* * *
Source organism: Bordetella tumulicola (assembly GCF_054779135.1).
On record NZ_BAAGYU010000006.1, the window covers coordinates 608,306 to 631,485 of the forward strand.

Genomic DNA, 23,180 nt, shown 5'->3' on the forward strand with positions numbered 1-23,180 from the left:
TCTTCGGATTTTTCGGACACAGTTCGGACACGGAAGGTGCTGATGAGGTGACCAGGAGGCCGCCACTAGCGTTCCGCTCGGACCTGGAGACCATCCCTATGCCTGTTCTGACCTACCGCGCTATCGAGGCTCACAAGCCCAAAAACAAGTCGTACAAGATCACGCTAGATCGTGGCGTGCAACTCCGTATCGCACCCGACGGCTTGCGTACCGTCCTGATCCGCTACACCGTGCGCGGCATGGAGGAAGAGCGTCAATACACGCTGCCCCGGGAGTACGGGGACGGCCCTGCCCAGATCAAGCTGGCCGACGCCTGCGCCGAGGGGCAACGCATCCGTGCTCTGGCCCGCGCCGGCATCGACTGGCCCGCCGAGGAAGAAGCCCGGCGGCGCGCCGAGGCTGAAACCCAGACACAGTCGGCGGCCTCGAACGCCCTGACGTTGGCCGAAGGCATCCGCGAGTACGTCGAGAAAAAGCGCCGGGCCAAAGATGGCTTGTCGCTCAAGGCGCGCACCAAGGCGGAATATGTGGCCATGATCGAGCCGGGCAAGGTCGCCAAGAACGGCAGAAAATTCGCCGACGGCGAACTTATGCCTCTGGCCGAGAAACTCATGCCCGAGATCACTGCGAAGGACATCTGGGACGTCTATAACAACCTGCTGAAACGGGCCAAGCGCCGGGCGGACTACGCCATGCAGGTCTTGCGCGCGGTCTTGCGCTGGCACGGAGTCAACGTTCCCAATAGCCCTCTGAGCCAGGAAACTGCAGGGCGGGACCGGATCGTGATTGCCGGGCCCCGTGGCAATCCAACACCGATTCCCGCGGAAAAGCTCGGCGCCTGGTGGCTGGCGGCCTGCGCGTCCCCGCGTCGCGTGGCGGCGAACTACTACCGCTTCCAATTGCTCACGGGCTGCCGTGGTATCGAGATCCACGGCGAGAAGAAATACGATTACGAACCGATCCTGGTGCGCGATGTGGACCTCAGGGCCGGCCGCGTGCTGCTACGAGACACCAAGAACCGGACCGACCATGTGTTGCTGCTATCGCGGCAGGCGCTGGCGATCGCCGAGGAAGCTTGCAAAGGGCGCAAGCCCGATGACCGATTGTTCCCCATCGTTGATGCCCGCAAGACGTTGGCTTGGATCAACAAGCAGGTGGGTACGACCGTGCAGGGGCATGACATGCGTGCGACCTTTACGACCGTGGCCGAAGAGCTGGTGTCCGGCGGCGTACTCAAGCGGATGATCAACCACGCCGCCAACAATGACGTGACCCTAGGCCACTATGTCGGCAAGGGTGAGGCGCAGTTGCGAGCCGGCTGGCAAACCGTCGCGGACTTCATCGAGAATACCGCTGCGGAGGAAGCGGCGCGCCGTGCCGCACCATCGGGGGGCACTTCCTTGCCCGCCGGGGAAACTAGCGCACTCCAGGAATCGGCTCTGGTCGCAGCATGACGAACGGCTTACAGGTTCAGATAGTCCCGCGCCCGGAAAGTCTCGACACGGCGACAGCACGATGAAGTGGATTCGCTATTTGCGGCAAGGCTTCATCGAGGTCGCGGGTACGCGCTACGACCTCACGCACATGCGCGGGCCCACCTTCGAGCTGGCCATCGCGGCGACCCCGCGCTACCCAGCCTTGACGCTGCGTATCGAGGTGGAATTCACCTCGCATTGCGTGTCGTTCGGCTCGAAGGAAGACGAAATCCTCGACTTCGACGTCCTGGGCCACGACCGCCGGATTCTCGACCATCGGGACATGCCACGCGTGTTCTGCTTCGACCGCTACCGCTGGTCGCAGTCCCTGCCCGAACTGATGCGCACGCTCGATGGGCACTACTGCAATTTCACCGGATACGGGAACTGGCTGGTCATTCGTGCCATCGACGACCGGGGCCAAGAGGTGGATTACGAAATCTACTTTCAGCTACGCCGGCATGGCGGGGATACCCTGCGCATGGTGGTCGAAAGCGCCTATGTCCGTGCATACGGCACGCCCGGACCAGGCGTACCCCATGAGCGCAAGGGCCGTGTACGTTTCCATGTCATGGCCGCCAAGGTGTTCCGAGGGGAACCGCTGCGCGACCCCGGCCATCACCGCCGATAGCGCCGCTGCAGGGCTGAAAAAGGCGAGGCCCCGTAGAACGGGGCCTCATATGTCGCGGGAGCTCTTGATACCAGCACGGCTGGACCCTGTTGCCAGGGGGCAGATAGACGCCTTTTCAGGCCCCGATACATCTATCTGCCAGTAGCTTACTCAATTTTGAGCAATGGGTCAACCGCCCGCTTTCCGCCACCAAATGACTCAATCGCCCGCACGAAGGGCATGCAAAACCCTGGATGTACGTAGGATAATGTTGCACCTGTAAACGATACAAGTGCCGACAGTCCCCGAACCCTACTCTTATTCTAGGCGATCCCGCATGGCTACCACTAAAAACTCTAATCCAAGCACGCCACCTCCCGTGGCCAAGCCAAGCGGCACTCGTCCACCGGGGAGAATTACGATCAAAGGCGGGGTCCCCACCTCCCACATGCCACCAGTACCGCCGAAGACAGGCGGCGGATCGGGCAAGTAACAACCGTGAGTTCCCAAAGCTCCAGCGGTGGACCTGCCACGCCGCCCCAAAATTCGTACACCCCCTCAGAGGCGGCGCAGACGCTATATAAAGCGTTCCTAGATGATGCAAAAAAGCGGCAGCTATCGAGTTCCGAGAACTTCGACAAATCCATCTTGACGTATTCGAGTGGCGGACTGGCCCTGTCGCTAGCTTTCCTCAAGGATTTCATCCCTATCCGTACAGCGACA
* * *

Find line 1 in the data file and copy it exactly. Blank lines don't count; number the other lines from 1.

Source organism: Bordetella tumulicola (assembly GCF_054779135.1).